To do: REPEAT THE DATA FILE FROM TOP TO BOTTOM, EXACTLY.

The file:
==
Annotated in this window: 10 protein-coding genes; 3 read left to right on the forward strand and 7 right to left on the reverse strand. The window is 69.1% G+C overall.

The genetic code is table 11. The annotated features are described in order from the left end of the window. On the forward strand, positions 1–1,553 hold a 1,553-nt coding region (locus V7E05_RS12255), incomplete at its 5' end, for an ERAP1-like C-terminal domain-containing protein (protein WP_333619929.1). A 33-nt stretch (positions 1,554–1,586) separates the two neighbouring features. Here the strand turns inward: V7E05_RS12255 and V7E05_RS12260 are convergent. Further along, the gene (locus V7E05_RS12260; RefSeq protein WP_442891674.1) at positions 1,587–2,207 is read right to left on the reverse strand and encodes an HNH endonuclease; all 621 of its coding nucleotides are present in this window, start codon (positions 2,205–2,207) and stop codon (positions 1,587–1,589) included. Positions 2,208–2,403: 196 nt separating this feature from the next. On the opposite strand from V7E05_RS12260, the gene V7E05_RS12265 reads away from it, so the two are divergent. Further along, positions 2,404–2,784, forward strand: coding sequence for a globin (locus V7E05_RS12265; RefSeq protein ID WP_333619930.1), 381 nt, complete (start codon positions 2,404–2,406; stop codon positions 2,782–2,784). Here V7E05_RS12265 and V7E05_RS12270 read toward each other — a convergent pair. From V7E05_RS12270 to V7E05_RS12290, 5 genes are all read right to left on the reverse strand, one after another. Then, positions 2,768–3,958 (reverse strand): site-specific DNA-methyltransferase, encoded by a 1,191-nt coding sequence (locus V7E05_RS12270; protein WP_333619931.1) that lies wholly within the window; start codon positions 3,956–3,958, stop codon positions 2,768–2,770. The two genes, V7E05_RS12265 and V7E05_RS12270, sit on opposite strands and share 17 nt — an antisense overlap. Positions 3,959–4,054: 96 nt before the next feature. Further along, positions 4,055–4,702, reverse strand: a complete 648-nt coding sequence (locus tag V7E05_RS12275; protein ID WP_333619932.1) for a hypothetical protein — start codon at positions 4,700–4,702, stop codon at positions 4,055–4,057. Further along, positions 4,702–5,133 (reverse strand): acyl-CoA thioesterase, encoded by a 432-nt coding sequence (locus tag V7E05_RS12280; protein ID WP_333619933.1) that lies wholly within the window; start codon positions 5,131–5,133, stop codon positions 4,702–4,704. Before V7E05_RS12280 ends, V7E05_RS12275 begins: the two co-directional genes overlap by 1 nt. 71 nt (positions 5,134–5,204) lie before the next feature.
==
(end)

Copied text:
Annotated in this window: 10 protein-coding genes; 3 read left to right on the forward strand and 7 right to left on the reverse strand. The window is 69.1% G+C overall.

The genetic code is table 11. The annotated features are described in order from the left end of the window. On the forward strand, positions 1–1,553 hold a 1,553-nt coding region (locus V7E05_RS12255), incomplete at its 5' end, for an ERAP1-like C-terminal domain-containing protein (protein WP_333619929.1). A 33-nt stretch (positions 1,554–1,586) separates the two neighbouring features. Here the strand turns inward: V7E05_RS12255 and V7E05_RS12260 are convergent. Further along, the gene (locus V7E05_RS12260; RefSeq protein WP_442891674.1) at positions 1,587–2,207 is read right to left on the reverse strand and encodes an HNH endonuclease; all 621 of its coding nucleotides are present in this window, start codon (positions 2,205–2,207) and stop codon (positions 1,587–1,589) included. Positions 2,208–2,403: 196 nt separating this feature from the next. On the opposite strand from V7E05_RS12260, the gene V7E05_RS12265 reads away from it, so the two are divergent. Further along, positions 2,404–2,784, forward strand: coding sequence for a globin (locus V7E05_RS12265; RefSeq protein ID WP_333619930.1), 381 nt, complete (start codon positions 2,404–2,406; stop codon positions 2,782–2,784). Here V7E05_RS12265 and V7E05_RS12270 read toward each other — a convergent pair. From V7E05_RS12270 to V7E05_RS12290, 5 genes are all read right to left on the reverse strand, one after another. Then, positions 2,768–3,958 (reverse strand): site-specific DNA-methyltransferase, encoded by a 1,191-nt coding sequence (locus V7E05_RS12270; protein WP_333619931.1) that lies wholly within the window; start codon positions 3,956–3,958, stop codon positions 2,768–2,770. The two genes, V7E05_RS12265 and V7E05_RS12270, sit on opposite strands and share 17 nt — an antisense overlap. Positions 3,959–4,054: 96 nt before the next feature. Further along, positions 4,055–4,702, reverse strand: a complete 648-nt coding sequence (locus tag V7E05_RS12275; protein ID WP_333619932.1) for a hypothetical protein — start codon at positions 4,700–4,702, stop codon at positions 4,055–4,057. Further along, positions 4,702–5,133 (reverse strand): acyl-CoA thioesterase, encoded by a 432-nt coding sequence (locus tag V7E05_RS12280; protein ID WP_333619933.1) that lies wholly within the window; start codon positions 5,131–5,133, stop codon positions 4,702–4,704. Before V7E05_RS12280 ends, V7E05_RS12275 begins: the two co-directional genes overlap by 1 nt. 71 nt (positions 5,134–5,204) lie before the next feature.